By Tang Rei-En
Rounding off Pangdemonium’s 2013 season, centred on the idea of “survival”, was Rajiv Joseph’s Gruesome Playground Injuries. An unorthodox romance that jumps across different time periods, Gruesome Playground Injuries serves as a reminder of the demons we all face and the power of an enduring, timeless friendship.
While I personally feel that Gruesome Playground Injuries was the weakest production of this season, it was still wonderfully executed. The play is a two-actor show, with Seong Hui Xian playing the sarcastic Kayleen and Alan Wong playing the effervescent Doug.
The plot of Gruesome Playground Injuries is deceptively simple: we watch the lives of Kayleen and Doug unfold over a 30-year period, starting from when they first meet at eight years old. Kayleen is hateful and angry at life, and expresses this hatred in certain injurious ways, while Doug is curiously accident-prone, always wearing a new injury when he enters each scene. The play follows the development of their friendship and traces the ways in which this pair of best friends enter and exit each other’s lives, trying to find solace in each other as their emotional and physical scars start to accumulate.
The chemistry between Doug and Kayleen was painfully lovely to watch. Seong and Wong play off each other extremely well as their characters navigate their complicated feelings for each other while attempting to break out from their self-destructive spiral. From the start, you could see the way the two balance each other out: Doug’s almost maniacal energy to Kayleen’s more reserved sardonic calm. They grow on you, and you can’t help but be drawn into their friendship.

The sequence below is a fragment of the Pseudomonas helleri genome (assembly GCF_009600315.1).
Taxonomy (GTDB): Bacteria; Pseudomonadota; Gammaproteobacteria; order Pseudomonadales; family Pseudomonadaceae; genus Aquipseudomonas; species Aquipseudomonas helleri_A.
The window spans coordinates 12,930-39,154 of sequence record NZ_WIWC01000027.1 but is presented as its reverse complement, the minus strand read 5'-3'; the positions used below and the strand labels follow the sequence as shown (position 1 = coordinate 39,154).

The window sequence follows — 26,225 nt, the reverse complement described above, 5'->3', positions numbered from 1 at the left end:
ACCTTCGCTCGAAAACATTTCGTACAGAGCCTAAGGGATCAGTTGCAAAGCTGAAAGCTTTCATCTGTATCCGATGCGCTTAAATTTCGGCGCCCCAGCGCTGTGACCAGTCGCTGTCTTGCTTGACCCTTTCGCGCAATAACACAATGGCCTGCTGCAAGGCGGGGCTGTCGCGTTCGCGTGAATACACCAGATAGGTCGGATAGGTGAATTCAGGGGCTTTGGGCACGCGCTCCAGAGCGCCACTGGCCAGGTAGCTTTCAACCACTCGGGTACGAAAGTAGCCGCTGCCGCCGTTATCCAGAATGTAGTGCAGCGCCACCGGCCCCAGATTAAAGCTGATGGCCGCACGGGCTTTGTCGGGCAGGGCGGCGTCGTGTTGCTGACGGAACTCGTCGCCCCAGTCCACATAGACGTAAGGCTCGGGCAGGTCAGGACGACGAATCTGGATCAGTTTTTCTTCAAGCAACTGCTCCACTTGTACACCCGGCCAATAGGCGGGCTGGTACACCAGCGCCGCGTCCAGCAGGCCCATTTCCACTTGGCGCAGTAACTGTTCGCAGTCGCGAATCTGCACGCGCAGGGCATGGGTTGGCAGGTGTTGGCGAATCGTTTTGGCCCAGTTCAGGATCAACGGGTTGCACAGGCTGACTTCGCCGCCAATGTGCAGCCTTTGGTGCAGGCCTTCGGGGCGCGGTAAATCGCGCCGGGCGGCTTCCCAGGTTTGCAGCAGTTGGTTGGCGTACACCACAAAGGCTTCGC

Despite the shaky start (the two seemed rather uncomfortable playing eight-year-old versions of their characters), Seong and Wong eased into their roles as the play went on. Although the pacing could have picked up at some points, it did not detract from the power of the scenes.
What I loved about Gruesome Playground Injuries was the raw earnestness that the two actors brought to their characters. There was a sense of poignancy that permeated each scene, and at times it became almost too heart-twistingly unbearable to watch these moments of sincere, almost-naked emotions on stage.
The set was also amazingly done; I spent a few minutes at the start of the play just staring at the backdrop. Long planks of wood, screw-drivers, pliers, and even broken stone angels and a dented BMX bicycle were strung up in neat lines to form the backdrop, with neatly-defined rectangles of space for entrances and exits. These items were mementos from the characters’ different stories, and mirrored the dangerous beauty of Doug and Kayleen’s friendships – a stark reminder of the streak of destruction that runs through them both.
And while the play holds no answers (and no concrete endings), perhaps the message is in the journey that Kayleen and Doug take; that something beautiful can always arise from what we may think of as irreversibly damaged souls.
Gruesome Playground Injuries ran from 31 October – 10 November 2013.